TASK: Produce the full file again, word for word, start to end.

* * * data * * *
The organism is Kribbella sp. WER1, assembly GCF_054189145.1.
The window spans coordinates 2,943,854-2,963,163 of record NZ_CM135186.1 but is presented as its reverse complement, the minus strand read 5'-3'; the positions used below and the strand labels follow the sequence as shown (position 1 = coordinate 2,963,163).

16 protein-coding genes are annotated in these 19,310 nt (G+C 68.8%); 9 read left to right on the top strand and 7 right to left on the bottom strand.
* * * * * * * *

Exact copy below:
The organism is Kribbella sp. WER1, assembly GCF_054189145.1.
The window spans coordinates 2,943,854-2,963,163 of record NZ_CM135186.1 but is presented as its reverse complement, the minus strand read 5'-3'; the positions used below and the strand labels follow the sequence as shown (position 1 = coordinate 2,963,163).

16 protein-coding genes are annotated in these 19,310 nt (G+C 68.8%); 9 read left to right on the top strand and 7 right to left on the bottom strand.